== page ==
The Land Rover was taking some of the lodge guests down the valley to the lodges’ own airstrip. The contrast between us, plastered with sweat and namib sand driven ever so slightly mad in the sun and these clean ultra-rich tourists was stark. Anika says one of them waved though I am pretty such they looked on in horror and disgust while holding scented hankies to their noses.

The driver also told us the deep sand was pretty constant from here on in and we should air down our tyres. He had a plane to catch so couldn’t hang around but promised he would tow us up if we were still stuck when he returned.

With a heavy heart and a foreboding of the reinflation to come we aired down the tyres and…. immediately were crusing through the sand like it was tarmac.

Another few kilometers of sandy hills and we finally came across civilisation – a rough Himba homestead perched on a dune in the middle of nowhere. Hardly had we stopped to distribute nets and water kits as well as find kids to stab with syringes than another Land Rover and a Quad Bike turned up from the lodge having been alerted to the approach (and stuckness) of Operation Platonic Penguin and come to rescue us. As we had rescued ourselves (get in) the Land Rover headed off but the guy and Quad Bike waited for us to finish in that homestead and show us the way to the lodge.

Sheer Cliff

We followed the quad bike for a good few kilometers up and over severe dunes and steep sandy hills until he stopped and looped back to us.

“Be careful in the next bit, it’s quite steep” he said and motored off.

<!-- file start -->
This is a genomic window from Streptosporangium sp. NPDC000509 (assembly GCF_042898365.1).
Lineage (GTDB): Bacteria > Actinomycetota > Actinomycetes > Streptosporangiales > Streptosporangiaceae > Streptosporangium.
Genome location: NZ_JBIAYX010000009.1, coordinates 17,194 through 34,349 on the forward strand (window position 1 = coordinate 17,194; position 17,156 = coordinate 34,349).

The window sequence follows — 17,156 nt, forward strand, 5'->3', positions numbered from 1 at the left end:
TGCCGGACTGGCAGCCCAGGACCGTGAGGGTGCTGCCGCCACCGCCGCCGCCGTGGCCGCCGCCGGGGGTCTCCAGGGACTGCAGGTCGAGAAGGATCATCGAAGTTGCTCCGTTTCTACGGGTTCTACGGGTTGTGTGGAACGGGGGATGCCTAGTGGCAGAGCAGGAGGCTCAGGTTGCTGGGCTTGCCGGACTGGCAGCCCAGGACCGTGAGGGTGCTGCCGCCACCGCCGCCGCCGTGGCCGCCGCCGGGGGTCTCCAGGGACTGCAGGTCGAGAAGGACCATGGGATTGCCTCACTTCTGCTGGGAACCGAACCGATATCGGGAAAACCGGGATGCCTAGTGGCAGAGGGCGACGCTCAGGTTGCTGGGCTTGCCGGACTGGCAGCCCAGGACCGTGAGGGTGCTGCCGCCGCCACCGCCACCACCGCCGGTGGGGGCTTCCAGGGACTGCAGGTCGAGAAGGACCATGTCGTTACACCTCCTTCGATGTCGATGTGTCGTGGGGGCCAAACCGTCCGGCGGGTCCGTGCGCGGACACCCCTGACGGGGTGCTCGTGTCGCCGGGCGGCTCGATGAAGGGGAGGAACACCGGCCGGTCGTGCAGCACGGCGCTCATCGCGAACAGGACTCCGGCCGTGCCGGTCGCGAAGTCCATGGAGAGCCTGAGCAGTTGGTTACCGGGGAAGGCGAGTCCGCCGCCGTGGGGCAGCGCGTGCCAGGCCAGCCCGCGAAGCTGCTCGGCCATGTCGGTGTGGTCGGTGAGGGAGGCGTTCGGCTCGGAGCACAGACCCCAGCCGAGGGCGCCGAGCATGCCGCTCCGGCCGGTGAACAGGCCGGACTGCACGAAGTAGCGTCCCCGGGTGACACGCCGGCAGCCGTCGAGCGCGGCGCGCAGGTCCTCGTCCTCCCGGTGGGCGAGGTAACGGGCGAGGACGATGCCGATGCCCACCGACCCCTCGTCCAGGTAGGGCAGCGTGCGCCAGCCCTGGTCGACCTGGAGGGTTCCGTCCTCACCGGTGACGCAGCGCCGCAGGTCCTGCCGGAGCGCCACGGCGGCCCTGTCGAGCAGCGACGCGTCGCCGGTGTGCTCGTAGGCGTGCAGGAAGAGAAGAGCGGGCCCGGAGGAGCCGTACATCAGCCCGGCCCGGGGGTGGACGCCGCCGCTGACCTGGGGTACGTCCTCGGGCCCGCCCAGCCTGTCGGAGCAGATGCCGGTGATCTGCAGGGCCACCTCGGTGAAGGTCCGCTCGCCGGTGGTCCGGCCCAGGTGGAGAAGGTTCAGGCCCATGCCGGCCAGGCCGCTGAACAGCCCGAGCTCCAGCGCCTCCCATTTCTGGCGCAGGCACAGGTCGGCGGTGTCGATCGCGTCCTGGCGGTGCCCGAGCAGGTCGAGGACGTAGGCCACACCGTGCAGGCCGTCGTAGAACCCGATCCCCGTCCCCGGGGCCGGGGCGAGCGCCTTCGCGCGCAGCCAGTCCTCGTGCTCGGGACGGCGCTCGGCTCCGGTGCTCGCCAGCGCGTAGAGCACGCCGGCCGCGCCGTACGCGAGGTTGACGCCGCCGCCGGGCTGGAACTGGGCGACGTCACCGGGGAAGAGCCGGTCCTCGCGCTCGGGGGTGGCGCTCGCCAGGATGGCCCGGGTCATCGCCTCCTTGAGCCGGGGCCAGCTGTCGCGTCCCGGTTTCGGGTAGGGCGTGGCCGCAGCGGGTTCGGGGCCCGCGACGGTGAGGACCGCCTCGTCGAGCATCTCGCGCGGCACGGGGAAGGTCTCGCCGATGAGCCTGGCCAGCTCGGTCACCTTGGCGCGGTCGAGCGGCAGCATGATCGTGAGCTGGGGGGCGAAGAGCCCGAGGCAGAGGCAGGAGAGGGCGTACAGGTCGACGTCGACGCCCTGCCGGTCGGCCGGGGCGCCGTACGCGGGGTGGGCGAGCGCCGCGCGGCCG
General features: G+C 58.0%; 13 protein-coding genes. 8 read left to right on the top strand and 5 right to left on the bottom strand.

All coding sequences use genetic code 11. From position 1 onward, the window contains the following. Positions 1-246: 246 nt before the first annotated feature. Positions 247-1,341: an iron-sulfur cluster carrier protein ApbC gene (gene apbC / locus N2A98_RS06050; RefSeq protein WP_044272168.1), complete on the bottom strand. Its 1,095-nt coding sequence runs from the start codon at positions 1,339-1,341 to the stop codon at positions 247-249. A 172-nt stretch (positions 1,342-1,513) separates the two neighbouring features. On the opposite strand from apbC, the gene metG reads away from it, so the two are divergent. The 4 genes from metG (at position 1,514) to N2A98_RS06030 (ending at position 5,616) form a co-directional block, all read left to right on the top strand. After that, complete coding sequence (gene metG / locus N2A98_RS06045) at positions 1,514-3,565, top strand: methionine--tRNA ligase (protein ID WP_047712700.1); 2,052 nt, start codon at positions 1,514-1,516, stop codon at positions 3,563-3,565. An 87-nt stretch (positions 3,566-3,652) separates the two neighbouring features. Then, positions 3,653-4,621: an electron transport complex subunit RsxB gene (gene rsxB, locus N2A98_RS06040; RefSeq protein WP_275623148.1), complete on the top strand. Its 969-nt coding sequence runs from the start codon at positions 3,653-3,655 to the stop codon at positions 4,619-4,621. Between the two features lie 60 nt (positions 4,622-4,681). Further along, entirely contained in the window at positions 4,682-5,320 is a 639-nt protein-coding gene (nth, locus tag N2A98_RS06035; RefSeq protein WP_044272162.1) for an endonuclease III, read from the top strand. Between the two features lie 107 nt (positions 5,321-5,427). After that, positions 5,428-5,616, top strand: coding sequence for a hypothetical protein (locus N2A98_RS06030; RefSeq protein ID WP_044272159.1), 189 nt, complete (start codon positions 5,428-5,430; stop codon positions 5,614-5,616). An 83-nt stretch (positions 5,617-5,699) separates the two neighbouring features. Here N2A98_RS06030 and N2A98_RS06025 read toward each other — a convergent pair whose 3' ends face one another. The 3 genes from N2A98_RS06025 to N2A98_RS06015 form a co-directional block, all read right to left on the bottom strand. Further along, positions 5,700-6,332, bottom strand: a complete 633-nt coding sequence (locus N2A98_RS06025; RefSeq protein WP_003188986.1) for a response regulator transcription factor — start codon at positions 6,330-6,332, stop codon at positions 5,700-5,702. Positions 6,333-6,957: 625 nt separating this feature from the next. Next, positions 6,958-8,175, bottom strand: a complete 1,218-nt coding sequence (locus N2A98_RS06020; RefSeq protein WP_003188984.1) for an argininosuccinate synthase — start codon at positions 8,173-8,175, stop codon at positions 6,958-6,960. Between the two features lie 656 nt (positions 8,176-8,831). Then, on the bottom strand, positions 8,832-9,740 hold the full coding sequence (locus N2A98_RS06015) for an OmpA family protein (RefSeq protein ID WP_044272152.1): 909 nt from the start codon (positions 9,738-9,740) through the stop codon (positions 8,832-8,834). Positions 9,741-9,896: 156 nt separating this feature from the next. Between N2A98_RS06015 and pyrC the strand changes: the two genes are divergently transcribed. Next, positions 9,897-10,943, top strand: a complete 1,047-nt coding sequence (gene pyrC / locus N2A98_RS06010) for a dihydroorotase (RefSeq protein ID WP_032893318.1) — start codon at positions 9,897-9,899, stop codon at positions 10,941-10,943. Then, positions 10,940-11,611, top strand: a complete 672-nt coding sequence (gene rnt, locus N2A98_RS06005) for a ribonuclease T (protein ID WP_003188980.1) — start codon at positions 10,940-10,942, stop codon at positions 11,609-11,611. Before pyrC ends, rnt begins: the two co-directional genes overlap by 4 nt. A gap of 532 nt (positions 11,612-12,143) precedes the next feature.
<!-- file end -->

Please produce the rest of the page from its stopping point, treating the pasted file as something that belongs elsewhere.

Steep? The next bit? Bloody hell – what was the bit we’ve just been doing?

Then came the cliff. Seriously. The sand just stopped and disappeared downwards. The quad bike just vanished over the precipice (there is no way I would have driven over it if not following the bike). I waited until he was probably clear, made a quick prayer to any listening god, steeled my bowels and – counterintuitively – drove over the sheer bloody drop.

In low range first gear we basically fell down the side of the dune. The sand free-falling alongside just kept pace with us. Had I not lost the power of speech through fear I would have screamed out loud. In fact I think I might, almost a year later, still be screaming inside.

200+ feet of near-vertical descent later we reached the bottom to find Mr Quad Bike grinning at my pale face.

We then descended into the Kunene River valley proper – rocky passes of 45 degrees or so (seemed like nothing after the CLIFF OF DEATH).

Suddenly we caught a glimpse of the river – a narrow ribbon of lush green cutting through the empty orange desert.

Kunene River Valley from Above

Before long we were down on the floor plain and heading into the lodge.

Ice Cold in Alex

Parking up in the lodge carpark (for employees only – nobody drives there, they fly in) we shambled over the bridge to reception.

Two days hard on the road through the desert and hours digging sand by hand we stepped into another world. Standing there, gummed up with sand ingrained to our stubble (and that is just the ladies), a liveried waiter handed us ice-cold apple juice and cold wet towels to wash our faces.

A minute later and we were through in the bar meeting the manager who, with correct priorities, asked us if we wanted a drink.

“Tafel lager” I croaked and by some magic it appeared in front of me. Cold. Condensation dripping down the side. Perfect. Beautiful.

It was my ultimate Ice Cold in Alex moment.

Operation Drugged Dragon had arrived.

The Mission

Over a sumptuous meal we met with the lodge manager who had requested us. It turned out (thank goodness) that the 10 deaths were more hearsay than anyone local and if they had happened at all it was on the Angolan side of the border.

The mission therefore of Operation Perturbed Parrot was to immunize as many local kids as possible and distribute our nets and water kits.

The Lodge

It’s worth me just mentioning the lodge here. Serra Cafema (named for the mountains on the other side of the river) is part of the Namibia Wilderness Lodges who operate various plush lodges all over Southern Africa.

It costs about US$1000 (600 pounds) per person per night for the lodge only and guests exclusively fly in. On the companies dedicated small airline.